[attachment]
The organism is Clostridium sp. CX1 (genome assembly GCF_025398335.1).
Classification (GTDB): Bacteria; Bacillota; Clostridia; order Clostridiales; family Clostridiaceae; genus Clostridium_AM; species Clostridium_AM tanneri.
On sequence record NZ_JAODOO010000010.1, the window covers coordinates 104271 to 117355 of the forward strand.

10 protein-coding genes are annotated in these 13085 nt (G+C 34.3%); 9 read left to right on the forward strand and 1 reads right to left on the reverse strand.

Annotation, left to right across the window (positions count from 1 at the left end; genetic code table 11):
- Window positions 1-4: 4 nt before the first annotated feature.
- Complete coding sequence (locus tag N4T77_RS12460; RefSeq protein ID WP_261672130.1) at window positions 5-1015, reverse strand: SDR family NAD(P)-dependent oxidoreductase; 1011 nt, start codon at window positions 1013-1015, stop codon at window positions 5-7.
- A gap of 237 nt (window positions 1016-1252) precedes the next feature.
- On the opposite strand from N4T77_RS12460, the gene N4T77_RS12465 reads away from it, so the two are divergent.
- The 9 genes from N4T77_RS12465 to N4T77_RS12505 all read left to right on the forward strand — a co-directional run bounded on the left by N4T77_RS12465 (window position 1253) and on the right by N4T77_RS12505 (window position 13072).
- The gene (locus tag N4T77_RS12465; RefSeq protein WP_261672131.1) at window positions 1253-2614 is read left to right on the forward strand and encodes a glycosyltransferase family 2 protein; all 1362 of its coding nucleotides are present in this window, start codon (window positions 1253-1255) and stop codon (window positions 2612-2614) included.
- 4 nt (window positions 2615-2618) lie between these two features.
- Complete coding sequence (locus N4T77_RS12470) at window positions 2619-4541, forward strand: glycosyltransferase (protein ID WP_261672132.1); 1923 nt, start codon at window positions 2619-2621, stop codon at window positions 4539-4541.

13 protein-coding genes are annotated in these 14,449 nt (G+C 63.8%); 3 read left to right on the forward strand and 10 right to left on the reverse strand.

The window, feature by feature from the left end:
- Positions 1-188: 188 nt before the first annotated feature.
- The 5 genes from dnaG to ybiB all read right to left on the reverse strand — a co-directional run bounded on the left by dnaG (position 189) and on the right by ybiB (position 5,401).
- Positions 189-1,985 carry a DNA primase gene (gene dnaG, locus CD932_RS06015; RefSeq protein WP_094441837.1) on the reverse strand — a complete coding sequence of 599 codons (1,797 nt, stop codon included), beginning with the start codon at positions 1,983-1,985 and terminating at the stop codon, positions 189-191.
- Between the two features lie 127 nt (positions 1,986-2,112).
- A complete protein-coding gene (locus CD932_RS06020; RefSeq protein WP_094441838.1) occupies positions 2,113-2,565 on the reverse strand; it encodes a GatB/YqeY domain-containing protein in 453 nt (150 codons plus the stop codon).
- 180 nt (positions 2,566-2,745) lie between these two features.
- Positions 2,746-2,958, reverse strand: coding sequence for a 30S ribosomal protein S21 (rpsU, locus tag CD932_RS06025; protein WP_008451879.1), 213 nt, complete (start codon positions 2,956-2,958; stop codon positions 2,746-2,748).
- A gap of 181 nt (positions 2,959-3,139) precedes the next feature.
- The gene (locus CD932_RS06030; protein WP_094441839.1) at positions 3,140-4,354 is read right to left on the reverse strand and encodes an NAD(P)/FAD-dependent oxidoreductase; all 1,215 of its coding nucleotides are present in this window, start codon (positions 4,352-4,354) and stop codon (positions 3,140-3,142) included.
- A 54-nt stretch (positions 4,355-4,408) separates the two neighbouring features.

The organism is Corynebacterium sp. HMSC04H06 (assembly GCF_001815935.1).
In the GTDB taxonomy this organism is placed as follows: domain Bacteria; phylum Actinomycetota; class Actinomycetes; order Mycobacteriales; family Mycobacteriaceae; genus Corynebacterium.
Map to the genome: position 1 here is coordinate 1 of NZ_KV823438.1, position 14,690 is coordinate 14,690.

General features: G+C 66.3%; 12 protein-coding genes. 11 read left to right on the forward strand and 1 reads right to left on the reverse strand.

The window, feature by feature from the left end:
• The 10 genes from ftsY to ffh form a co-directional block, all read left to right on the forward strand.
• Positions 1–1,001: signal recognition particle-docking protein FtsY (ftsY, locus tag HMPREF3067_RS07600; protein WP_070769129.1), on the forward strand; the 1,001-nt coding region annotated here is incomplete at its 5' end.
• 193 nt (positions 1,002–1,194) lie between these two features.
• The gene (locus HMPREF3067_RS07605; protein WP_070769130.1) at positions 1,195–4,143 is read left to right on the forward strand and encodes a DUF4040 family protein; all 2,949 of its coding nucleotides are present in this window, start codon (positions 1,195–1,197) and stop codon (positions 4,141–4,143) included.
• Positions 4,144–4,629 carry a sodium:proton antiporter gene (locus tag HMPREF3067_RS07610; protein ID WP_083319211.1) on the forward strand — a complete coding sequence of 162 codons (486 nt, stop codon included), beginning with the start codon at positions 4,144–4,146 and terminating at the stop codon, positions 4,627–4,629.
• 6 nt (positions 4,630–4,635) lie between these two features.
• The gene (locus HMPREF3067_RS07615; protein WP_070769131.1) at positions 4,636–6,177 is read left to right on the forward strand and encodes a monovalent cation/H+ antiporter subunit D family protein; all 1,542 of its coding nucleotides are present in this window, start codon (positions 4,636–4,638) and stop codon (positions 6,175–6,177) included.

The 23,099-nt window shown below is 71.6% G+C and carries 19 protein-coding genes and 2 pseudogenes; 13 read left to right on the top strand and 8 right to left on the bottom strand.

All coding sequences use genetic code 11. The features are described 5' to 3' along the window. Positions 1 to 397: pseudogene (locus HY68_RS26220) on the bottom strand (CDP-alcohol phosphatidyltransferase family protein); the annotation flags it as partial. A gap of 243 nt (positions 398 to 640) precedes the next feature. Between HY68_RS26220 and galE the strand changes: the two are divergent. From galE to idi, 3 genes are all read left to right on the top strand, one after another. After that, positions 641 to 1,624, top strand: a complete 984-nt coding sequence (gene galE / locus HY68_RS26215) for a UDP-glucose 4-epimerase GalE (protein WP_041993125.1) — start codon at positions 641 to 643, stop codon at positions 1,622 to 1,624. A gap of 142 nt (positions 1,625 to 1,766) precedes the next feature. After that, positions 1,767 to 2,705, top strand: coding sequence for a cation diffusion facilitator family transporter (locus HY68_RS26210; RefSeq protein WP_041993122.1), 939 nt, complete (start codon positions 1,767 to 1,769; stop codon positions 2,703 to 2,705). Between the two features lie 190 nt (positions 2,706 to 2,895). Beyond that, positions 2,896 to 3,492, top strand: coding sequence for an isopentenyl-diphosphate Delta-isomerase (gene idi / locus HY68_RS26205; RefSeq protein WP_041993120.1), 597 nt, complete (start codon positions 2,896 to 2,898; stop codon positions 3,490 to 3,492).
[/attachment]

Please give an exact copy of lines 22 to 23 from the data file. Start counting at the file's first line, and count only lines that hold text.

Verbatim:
- Positions 2,746-2,958, reverse strand: coding sequence for a 30S ribosomal protein S21 (rpsU, locus tag CD932_RS06025; protein WP_008451879.1), 213 nt, complete (start codon positions 2,956-2,958; stop codon positions 2,746-2,748).
- A gap of 181 nt (positions 2,959-3,139) precedes the next feature.